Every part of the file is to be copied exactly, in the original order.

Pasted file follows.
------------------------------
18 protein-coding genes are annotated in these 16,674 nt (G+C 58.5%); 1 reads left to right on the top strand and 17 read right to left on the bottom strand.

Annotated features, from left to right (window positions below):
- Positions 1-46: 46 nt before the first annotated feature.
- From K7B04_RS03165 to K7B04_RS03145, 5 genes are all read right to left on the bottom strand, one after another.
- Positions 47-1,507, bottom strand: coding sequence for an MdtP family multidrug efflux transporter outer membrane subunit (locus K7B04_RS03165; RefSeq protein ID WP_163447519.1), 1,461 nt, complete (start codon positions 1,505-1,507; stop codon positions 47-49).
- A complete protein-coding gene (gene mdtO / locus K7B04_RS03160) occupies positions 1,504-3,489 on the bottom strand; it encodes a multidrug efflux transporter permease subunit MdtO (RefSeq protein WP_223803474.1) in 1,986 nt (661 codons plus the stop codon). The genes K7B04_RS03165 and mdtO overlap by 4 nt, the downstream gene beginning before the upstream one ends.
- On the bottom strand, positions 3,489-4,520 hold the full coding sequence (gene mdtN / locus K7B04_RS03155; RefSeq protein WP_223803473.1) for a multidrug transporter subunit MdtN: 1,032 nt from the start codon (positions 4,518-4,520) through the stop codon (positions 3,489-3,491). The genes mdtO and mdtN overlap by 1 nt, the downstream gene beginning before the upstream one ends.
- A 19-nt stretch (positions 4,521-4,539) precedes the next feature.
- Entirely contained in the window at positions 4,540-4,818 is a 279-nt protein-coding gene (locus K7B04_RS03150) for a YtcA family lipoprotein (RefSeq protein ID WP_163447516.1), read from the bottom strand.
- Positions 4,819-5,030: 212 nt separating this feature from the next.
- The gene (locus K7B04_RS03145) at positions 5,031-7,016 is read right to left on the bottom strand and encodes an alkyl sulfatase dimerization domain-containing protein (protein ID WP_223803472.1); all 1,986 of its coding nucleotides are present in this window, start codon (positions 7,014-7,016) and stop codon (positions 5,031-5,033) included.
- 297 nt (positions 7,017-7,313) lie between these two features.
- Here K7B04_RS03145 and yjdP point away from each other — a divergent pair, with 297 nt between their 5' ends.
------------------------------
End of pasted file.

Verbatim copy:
18 protein-coding genes are annotated in these 16,674 nt (G+C 58.5%); 1 reads left to right on the top strand and 17 read right to left on the bottom strand.

Annotated features, from left to right (window positions below):
- Positions 1-46: 46 nt before the first annotated feature.
- From K7B04_RS03165 to K7B04_RS03145, 5 genes are all read right to left on the bottom strand, one after another.
- Positions 47-1,507, bottom strand: coding sequence for an MdtP family multidrug efflux transporter outer membrane subunit (locus K7B04_RS03165; RefSeq protein ID WP_163447519.1), 1,461 nt, complete (start codon positions 1,505-1,507; stop codon positions 47-49).
- A complete protein-coding gene (gene mdtO / locus K7B04_RS03160) occupies positions 1,504-3,489 on the bottom strand; it encodes a multidrug efflux transporter permease subunit MdtO (RefSeq protein WP_223803474.1) in 1,986 nt (661 codons plus the stop codon). The genes K7B04_RS03165 and mdtO overlap by 4 nt, the downstream gene beginning before the upstream one ends.
- On the bottom strand, positions 3,489-4,520 hold the full coding sequence (gene mdtN / locus K7B04_RS03155; RefSeq protein WP_223803473.1) for a multidrug transporter subunit MdtN: 1,032 nt from the start codon (positions 4,518-4,520) through the stop codon (positions 3,489-3,491). The genes mdtO and mdtN overlap by 1 nt, the downstream gene beginning before the upstream one ends.
- A 19-nt stretch (positions 4,521-4,539) precedes the next feature.
- Entirely contained in the window at positions 4,540-4,818 is a 279-nt protein-coding gene (locus K7B04_RS03150) for a YtcA family lipoprotein (RefSeq protein ID WP_163447516.1), read from the bottom strand.
- Positions 4,819-5,030: 212 nt separating this feature from the next.
- The gene (locus K7B04_RS03145) at positions 5,031-7,016 is read right to left on the bottom strand and encodes an alkyl sulfatase dimerization domain-containing protein (protein ID WP_223803472.1); all 1,986 of its coding nucleotides are present in this window, start codon (positions 7,014-7,016) and stop codon (positions 5,031-5,033) included.
- 297 nt (positions 7,017-7,313) lie between these two features.
- Here K7B04_RS03145 and yjdP point away from each other — a divergent pair, with 297 nt between their 5' ends.